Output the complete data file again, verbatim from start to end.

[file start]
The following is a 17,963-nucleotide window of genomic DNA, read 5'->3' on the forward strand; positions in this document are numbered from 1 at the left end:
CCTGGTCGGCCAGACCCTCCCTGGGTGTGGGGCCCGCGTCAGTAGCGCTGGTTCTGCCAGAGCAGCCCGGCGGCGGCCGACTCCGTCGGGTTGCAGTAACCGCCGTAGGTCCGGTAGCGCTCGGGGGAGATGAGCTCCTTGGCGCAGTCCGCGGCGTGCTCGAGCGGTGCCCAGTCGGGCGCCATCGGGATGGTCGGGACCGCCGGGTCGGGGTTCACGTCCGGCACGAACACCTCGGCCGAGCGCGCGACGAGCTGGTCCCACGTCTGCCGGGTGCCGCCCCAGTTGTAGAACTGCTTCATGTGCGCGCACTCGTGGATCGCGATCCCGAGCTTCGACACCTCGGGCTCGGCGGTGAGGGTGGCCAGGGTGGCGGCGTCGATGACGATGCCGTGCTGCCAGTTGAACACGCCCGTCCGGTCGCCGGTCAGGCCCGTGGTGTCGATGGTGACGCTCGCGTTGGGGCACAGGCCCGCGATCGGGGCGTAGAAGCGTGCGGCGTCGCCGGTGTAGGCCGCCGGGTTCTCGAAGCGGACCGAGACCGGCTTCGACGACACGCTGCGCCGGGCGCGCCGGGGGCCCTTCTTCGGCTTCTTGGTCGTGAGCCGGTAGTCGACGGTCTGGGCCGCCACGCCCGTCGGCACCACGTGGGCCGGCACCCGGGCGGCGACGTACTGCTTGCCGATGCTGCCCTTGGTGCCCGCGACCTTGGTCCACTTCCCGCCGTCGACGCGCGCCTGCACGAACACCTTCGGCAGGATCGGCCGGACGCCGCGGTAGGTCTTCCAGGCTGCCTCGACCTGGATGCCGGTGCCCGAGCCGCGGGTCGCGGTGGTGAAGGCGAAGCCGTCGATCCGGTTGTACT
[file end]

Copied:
The following is a 17,963-nucleotide window of genomic DNA, read 5'->3' on the forward strand; positions in this document are numbered from 1 at the left end:
CCTGGTCGGCCAGACCCTCCCTGGGTGTGGGGCCCGCGTCAGTAGCGCTGGTTCTGCCAGAGCAGCCCGGCGGCGGCCGACTCCGTCGGGTTGCAGTAACCGCCGTAGGTCCGGTAGCGCTCGGGGGAGATGAGCTCCTTGGCGCAGTCCGCGGCGTGCTCGAGCGGTGCCCAGTCGGGCGCCATCGGGATGGTCGGGACCGCCGGGTCGGGGTTCACGTCCGGCACGAACACCTCGGCCGAGCGCGCGACGAGCTGGTCCCACGTCTGCCGGGTGCCGCCCCAGTTGTAGAACTGCTTCATGTGCGCGCACTCGTGGATCGCGATCCCGAGCTTCGACACCTCGGGCTCGGCGGTGAGGGTGGCCAGGGTGGCGGCGTCGATGACGATGCCGTGCTGCCAGTTGAACACGCCCGTCCGGTCGCCGGTCAGGCCCGTGGTGTCGATGGTGACGCTCGCGTTGGGGCACAGGCCCGCGATCGGGGCGTAGAAGCGTGCGGCGTCGCCGGTGTAGGCCGCCGGGTTCTCGAAGCGGACCGAGACCGGCTTCGACGACACGCTGCGCCGGGCGCGCCGGGGGCCCTTCTTCGGCTTCTTGGTCGTGAGCCGGTAGTCGACGGTCTGGGCCGCCACGCCCGTCGGCACCACGTGGGCCGGCACCCGGGCGGCGACGTACTGCTTGCCGATGCTGCCCTTGGTGCCCGCGACCTTGGTCCACTTCCCGCCGTCGACGCGCGCCTGCACGAACACCTTCGGCAGGATCGGCCGGACGCCGCGGTAGGTCTTCCAGGCTGCCTCGACCTGGATGCCGGTGCCCGAGCCGCGGGTCGCGGTGGTGAAGGCGAAGCCGTCGATCCGGTTGTACT